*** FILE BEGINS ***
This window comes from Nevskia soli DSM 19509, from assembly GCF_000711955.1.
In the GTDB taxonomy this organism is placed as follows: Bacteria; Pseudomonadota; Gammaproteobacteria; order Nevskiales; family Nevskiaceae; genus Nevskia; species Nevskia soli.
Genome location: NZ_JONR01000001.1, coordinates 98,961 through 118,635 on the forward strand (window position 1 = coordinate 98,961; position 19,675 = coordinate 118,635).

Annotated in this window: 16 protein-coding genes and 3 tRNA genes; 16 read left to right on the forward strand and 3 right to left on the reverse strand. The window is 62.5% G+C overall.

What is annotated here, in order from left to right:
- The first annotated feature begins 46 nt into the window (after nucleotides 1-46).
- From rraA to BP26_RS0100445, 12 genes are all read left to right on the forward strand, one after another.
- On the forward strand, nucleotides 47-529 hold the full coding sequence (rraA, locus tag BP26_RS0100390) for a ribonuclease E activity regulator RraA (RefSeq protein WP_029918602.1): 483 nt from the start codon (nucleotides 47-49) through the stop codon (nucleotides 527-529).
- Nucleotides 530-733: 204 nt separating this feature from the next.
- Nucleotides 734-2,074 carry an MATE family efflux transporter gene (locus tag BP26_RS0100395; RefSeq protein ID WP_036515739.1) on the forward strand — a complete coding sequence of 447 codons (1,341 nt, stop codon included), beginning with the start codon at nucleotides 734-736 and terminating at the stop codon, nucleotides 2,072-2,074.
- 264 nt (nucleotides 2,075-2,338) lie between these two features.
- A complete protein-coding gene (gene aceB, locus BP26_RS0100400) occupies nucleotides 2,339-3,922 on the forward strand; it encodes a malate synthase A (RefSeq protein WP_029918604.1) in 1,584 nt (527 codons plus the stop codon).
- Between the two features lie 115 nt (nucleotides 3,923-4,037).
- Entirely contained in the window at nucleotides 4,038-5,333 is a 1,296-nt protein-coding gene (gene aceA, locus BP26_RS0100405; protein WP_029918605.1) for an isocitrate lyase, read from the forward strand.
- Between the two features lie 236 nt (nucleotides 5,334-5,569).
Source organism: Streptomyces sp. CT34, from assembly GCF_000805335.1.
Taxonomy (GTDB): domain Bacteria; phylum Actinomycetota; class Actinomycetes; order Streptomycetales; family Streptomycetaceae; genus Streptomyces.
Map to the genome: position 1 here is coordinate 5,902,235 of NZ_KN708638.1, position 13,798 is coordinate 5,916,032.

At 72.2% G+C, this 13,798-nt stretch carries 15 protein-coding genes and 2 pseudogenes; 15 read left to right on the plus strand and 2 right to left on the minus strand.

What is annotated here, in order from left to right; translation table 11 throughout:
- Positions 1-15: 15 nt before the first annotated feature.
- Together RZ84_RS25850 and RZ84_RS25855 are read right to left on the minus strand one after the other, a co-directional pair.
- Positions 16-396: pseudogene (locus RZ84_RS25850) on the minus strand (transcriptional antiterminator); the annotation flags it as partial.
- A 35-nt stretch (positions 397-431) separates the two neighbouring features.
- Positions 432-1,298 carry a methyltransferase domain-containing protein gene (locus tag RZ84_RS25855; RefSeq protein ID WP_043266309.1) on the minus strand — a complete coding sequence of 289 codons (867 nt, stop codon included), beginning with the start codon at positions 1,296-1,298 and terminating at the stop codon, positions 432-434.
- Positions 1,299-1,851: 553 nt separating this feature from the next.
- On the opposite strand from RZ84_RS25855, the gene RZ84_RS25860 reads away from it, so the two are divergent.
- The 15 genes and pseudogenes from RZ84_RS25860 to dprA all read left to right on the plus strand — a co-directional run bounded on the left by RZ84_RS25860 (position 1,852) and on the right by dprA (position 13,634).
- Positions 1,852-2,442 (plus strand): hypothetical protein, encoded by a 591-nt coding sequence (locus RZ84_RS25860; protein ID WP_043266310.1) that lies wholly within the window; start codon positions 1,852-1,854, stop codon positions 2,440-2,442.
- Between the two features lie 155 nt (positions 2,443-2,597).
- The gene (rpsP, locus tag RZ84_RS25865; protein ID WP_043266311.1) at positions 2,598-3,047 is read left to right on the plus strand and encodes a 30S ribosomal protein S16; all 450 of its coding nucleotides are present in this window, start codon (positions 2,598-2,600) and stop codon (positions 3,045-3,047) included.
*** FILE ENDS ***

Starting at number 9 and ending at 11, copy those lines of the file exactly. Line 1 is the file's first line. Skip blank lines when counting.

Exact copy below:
- Nucleotides 530-733: 204 nt separating this feature from the next.
- Nucleotides 734-2,074 carry an MATE family efflux transporter gene (locus tag BP26_RS0100395; RefSeq protein ID WP_036515739.1) on the forward strand — a complete coding sequence of 447 codons (1,341 nt, stop codon included), beginning with the start codon at nucleotides 734-736 and terminating at the stop codon, nucleotides 2,072-2,074.
- 264 nt (nucleotides 2,075-2,338) lie between these two features.